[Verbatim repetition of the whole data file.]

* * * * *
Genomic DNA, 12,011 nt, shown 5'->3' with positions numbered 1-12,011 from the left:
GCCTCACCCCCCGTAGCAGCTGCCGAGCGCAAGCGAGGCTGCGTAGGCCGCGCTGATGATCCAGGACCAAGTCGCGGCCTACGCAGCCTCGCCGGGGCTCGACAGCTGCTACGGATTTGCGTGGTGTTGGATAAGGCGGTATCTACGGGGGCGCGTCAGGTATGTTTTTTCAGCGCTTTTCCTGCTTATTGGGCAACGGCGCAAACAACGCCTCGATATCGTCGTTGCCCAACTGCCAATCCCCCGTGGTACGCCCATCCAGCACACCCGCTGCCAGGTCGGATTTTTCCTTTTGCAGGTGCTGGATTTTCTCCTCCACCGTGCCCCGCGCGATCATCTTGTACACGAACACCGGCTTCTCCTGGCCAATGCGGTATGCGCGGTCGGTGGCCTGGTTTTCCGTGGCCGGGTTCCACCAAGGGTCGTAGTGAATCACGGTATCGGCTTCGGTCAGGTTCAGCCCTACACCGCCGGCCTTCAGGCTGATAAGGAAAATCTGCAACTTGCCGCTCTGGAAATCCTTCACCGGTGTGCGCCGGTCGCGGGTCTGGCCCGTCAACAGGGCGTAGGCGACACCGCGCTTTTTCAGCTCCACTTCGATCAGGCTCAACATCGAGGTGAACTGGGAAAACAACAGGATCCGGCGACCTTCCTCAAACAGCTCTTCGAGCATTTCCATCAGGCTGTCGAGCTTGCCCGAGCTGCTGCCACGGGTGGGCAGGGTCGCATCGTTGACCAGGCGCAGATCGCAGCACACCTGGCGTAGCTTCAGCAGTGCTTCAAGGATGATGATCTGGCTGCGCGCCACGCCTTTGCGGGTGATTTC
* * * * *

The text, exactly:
Genomic DNA, 12,011 nt, shown 5'->3' with positions numbered 1-12,011 from the left:
GCCTCACCCCCCGTAGCAGCTGCCGAGCGCAAGCGAGGCTGCGTAGGCCGCGCTGATGATCCAGGACCAAGTCGCGGCCTACGCAGCCTCGCCGGGGCTCGACAGCTGCTACGGATTTGCGTGGTGTTGGATAAGGCGGTATCTACGGGGGCGCGTCAGGTATGTTTTTTCAGCGCTTTTCCTGCTTATTGGGCAACGGCGCAAACAACGCCTCGATATCGTCGTTGCCCAACTGCCAATCCCCCGTGGTACGCCCATCCAGCACACCCGCTGCCAGGTCGGATTTTTCCTTTTGCAGGTGCTGGATTTTCTCCTCCACCGTGCCCCGCGCGATCATCTTGTACACGAACACCGGCTTCTCCTGGCCAATGCGGTATGCGCGGTCGGTGGCCTGGTTTTCCGTGGCCGGGTTCCACCAAGGGTCGTAGTGAATCACGGTATCGGCTTCGGTCAGGTTCAGCCCTACACCGCCGGCCTTCAGGCTGATAAGGAAAATCTGCAACTTGCCGCTCTGGAAATCCTTCACCGGTGTGCGCCGGTCGCGGGTCTGGCCCGTCAACAGGGCGTAGGCGACACCGCGCTTTTTCAGCTCCACTTCGATCAGGCTCAACATCGAGGTGAACTGGGAAAACAACAGGATCCGGCGACCTTCCTCAAACAGCTCTTCGAGCATTTCCATCAGGCTGTCGAGCTTGCCCGAGCTGCTGCCACGGGTGGGCAGGGTCGCATCGTTGACCAGGCGCAGATCGCAGCACACCTGGCGTAGCTTCAGCAGTGCTTCAAGGATGATGATCTGGCTGCGCGCCACGCCTTTGCGGGTGATTTC